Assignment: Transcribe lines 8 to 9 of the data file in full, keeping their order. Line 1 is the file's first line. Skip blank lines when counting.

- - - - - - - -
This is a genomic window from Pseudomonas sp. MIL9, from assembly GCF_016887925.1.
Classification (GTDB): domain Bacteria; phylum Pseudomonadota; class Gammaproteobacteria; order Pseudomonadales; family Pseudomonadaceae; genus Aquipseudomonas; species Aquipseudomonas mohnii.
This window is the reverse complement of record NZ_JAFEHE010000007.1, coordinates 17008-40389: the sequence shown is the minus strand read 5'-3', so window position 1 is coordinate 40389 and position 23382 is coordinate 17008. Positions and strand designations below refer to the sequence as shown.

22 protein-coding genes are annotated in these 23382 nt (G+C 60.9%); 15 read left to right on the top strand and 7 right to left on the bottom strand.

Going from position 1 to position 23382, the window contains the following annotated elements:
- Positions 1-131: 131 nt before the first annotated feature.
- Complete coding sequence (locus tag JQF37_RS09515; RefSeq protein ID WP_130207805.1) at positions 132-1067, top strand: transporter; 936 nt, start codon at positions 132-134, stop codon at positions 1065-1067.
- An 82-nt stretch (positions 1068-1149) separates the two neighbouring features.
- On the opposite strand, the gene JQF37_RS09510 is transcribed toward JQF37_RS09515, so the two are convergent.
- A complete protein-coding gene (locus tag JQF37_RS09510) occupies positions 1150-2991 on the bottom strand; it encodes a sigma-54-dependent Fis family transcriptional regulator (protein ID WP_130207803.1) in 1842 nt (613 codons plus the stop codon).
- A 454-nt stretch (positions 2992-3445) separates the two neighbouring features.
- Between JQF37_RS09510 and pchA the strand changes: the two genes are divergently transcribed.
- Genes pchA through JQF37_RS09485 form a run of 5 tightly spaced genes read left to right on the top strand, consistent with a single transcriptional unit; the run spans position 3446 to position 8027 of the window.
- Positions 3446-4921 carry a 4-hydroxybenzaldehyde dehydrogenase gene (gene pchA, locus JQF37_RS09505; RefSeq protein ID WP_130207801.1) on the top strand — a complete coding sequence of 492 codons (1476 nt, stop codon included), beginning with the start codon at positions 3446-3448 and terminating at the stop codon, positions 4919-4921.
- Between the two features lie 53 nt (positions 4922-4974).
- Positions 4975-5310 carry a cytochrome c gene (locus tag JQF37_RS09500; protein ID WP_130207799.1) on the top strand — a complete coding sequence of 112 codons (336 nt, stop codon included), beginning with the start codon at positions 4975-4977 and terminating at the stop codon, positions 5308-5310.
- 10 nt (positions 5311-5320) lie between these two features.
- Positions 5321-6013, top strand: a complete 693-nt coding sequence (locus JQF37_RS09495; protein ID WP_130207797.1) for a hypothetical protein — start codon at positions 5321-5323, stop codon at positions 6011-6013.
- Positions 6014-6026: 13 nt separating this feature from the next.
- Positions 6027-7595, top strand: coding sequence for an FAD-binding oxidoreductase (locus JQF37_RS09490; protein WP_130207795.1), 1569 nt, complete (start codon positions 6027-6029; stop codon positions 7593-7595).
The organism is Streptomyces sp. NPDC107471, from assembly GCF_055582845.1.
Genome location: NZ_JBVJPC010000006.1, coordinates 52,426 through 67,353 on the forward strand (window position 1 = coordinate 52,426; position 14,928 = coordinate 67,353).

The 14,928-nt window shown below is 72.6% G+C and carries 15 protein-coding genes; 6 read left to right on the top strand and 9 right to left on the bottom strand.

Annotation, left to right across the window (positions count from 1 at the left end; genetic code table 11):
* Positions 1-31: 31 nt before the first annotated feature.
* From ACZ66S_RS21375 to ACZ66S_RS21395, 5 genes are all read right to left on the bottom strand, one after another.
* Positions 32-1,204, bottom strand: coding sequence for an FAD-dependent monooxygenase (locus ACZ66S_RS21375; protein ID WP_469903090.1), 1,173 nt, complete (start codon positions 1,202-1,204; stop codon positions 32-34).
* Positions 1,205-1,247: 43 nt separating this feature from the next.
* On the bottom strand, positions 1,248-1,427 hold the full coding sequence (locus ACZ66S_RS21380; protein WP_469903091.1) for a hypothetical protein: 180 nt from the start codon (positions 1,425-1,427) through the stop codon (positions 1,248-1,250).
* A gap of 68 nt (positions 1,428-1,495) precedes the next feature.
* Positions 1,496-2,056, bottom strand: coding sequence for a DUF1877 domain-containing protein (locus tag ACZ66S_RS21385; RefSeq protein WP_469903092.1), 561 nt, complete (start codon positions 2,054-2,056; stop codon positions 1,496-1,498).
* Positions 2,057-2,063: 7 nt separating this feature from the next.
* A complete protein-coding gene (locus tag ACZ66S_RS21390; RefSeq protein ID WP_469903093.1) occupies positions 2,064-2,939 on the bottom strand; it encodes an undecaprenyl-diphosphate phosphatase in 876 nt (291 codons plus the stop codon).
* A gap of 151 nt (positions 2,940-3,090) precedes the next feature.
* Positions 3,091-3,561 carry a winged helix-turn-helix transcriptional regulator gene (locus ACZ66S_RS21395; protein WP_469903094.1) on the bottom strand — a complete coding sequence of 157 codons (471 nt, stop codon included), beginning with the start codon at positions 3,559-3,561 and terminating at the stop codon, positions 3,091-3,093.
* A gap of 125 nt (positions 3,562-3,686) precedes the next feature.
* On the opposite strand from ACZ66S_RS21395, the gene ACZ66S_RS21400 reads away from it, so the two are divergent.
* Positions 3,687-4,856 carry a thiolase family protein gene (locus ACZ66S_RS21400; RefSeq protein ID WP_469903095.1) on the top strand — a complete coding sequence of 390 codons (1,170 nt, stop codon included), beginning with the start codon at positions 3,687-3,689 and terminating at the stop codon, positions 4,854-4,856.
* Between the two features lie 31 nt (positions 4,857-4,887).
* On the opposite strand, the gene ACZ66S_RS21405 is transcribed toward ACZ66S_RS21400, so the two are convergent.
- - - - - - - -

- An 82-nt stretch (positions 1068-1149) separates the two neighbouring features.
- On the opposite strand, the gene JQF37_RS09510 is transcribed toward JQF37_RS09515, so the two are convergent.